The historical approach uses a mixture of both sets of engines with multiple burns to eventually reach your desired orbit. The SSMEs are fired either to exhaustion or until your periapsis is somewhere between 20 and 50 km giving you a considerable period of time between the shuttle will potentially hit the atmosphere again. You should then rotate the shuttle a bit and eject the spent main fuel tank – which will eventually re-enter that atmosphere and be destroyed – and then make a second burn with your OMEs to put yourself into a stable orbit. You might also make a couple of smaller burns with your OMEs over the course of your first orbit to reach your desired parameters.
Once you have reached some kind of stable orbit but before making additional burns you have the option for the last abort mode, Abort to Orbit (ATO) which can be made for a number of reasons including engine failures, insufficient fuel, or accidental damage to the engines. This may have a profound effect on your mission but affords you the opportunity to choose when and how you will re-enter that atmosphere and allow to make your planned landing. This was almost done on the STS-93 mission in July 1999 when one of the Columbia’s engines under-performed during the ascent although they were able to reach their planned orbit and complete their mission.
Additional Description and Details
The STS-1XX is intentionally limited as its purpose is to be a orbital shuttle trainer so your immediate mission options are rather limited. There are a number of possibilities beginning with the fact the shuttle bay can be used as a training facility for EVAs. While it’s a-historical you could seal kerbonauts inside the shuttle bay and still allow them a bit of movement – it is possible that they may still glitch through the closed shuttle bays.
The shuttle’s airlock module provides for space for two additional Kerbonauts – although again this would be an a-historical use of the airlock module – so rescue missions for a pair of kerbonauts stranded in orbit would be a possibility.
Your mission’s longevity might be affected by a number of factors starting with limited fuel supplies and limited electricity. The situation with electricity is addressed through the inclusion of two primary fuel cells and a backup fuel cell which convert liquid fuel/oxidier into electricity of which a small reserve fuel tank has been included in the shuttle bay. You might still be able to return to the ground safely without electricity but it will be extremely difficult. The primary fuel cells can be activated with an action group while the backup fuel cell has to be operated manually.
You will probably have between 400 and 480 dV available to your OMEs which have a thrust of 100 kN so rendezvous operations are very feasible but may require you to optimize your burns to avoid wasting fuel. A single mission to approach another spacecraft in LKO (Low Kerbin Orbit) will probably use at least half of your monopropellent supply. There isn’t a way to dock with another spacecraft with the STS-1XX (another intentional limitation) but EVAs back and forth with another vessel are entirely possible. I recommend that you keep about 100 dV in reserve to make your re-entry although in a pinch you can get creative by transferring reserve fuel meant for the fuel cells to the SSMEs.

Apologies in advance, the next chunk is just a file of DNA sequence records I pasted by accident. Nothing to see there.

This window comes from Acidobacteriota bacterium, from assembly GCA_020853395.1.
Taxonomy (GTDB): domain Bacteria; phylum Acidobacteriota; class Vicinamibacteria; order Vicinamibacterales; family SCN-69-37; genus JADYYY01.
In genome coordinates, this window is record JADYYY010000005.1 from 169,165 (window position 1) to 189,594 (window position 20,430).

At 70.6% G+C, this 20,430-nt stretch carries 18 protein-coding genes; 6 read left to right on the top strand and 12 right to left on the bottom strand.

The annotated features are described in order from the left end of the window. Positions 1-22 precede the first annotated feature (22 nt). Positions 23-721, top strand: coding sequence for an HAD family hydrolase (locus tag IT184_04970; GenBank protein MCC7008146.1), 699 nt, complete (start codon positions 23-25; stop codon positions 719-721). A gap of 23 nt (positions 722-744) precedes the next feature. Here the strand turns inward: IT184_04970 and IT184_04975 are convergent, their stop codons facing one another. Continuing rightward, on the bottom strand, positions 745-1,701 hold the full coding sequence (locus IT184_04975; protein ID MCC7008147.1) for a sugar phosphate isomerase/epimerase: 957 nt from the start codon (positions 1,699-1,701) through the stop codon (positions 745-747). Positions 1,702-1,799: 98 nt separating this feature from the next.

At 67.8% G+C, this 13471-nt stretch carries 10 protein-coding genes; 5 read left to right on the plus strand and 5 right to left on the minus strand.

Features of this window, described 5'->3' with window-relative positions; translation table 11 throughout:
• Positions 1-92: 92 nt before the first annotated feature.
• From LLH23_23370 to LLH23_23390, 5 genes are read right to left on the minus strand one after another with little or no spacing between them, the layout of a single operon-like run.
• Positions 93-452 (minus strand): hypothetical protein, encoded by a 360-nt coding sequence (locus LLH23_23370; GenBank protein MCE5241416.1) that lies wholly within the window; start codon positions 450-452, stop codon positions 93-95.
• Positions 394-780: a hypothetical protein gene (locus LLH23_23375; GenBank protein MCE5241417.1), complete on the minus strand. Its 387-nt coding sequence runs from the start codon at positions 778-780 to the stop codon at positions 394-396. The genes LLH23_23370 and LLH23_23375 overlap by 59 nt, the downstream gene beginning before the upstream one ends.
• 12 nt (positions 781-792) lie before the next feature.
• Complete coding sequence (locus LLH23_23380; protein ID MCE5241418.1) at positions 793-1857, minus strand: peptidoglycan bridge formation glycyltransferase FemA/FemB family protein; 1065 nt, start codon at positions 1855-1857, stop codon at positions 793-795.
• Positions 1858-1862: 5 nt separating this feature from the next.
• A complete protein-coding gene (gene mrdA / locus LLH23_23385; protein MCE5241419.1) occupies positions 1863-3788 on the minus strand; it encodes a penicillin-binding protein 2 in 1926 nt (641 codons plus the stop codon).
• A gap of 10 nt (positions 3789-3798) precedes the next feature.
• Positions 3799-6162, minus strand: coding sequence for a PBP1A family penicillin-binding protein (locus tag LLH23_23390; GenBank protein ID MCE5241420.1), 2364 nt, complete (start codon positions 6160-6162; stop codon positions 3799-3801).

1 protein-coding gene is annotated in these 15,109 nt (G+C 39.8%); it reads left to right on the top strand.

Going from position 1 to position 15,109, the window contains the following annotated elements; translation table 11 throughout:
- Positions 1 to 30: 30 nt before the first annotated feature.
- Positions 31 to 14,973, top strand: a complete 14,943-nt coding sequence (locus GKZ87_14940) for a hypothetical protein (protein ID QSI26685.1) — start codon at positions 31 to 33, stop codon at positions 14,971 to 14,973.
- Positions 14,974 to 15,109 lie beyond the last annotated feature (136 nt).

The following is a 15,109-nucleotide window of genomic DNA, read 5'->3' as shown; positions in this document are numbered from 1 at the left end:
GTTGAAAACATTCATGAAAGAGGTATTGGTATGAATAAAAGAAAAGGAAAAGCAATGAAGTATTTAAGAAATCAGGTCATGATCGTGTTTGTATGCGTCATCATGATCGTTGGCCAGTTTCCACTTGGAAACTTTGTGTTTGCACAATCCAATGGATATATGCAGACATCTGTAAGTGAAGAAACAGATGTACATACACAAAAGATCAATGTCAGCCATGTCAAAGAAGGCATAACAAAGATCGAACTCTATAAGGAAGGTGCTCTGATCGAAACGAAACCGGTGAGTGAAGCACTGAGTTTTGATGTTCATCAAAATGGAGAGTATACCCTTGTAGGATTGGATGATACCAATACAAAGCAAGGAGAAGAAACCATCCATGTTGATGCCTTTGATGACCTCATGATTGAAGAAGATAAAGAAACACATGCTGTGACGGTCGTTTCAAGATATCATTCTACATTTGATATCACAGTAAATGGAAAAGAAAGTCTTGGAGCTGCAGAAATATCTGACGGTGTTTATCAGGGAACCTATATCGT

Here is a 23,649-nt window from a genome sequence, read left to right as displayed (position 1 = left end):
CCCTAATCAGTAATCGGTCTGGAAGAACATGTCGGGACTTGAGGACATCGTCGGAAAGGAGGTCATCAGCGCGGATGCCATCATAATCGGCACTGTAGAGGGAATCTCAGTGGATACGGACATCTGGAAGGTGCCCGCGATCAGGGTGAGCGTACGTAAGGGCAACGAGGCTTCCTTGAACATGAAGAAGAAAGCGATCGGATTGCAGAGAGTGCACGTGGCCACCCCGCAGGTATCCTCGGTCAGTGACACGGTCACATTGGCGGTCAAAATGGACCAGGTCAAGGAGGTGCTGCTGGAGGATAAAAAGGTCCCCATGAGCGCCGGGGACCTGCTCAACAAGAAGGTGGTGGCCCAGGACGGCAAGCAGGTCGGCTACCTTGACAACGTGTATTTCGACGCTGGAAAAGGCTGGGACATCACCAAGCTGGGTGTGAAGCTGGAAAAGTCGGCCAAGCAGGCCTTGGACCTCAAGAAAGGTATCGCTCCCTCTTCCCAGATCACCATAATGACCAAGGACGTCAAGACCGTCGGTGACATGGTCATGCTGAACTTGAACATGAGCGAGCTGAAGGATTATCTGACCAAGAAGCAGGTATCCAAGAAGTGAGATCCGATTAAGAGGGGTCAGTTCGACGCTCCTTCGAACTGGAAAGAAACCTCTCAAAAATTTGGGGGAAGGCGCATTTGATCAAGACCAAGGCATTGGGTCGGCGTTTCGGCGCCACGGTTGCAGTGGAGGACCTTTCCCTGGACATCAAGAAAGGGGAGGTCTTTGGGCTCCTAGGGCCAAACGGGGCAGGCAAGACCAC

The shuttle is a space plane so it’s meant to land on a conventional runway somewhere on Kerbin – ideally KSC – although the vehicle is very sturdy and impact prone so it can landed (in one piece) almost anywhere. The OMEs should be used to de-orbit the shuttle but afterwards should be shutoff and locked since they won’t h ave any measurable effect in the atmosphere. You should handle the initial re-entry with a 40 degree angle-of-attack (AOA) to allow the impact to be made with the thermal tiles on the underside of the shuttle much like in real life. You should keep SAS on during the entire landing and make gentle adjustments until you reach about 30 to 40 km.
When you have gotten into the upper atmosphere somewhere between 30 and 40 km this is where you should treat it like a gliding plane. You should unlock and set the control surfaces and attempt to start bleeding off your speed using a series of broad S-turns back and forth much like the real Space Shuttle. Your objective should be to get your speed down to 1000 to 1200 m/s at which point you should find the shuttle far more controllable.
The rest of the approach and landing is handled as an unpowered glider and landing will be rather difficult without plenty of practice although as previously mentioned the shuttle can take some serious punishment during its landing compared to most aircraft. The suggested approach is to over-shoot the KSC runaway and make your final approach at Runaway 027 so that you still have room to land on the ground even if you can’t make the runaway. You should lower the landing gear at about 1 to 2 km and if you want to be historical you can pretend the landing gear can’t be raised again like the real Space Shuttle. When you are about 40 to 100 m above the ground you should flare up by pulling back to allow the rear wheels to hit the ground first. An incredibly hard landing might result in the destruction of one, or both wings, but your crew should still be able to walk away.
Built in the VAB in KSP version 1.6.0.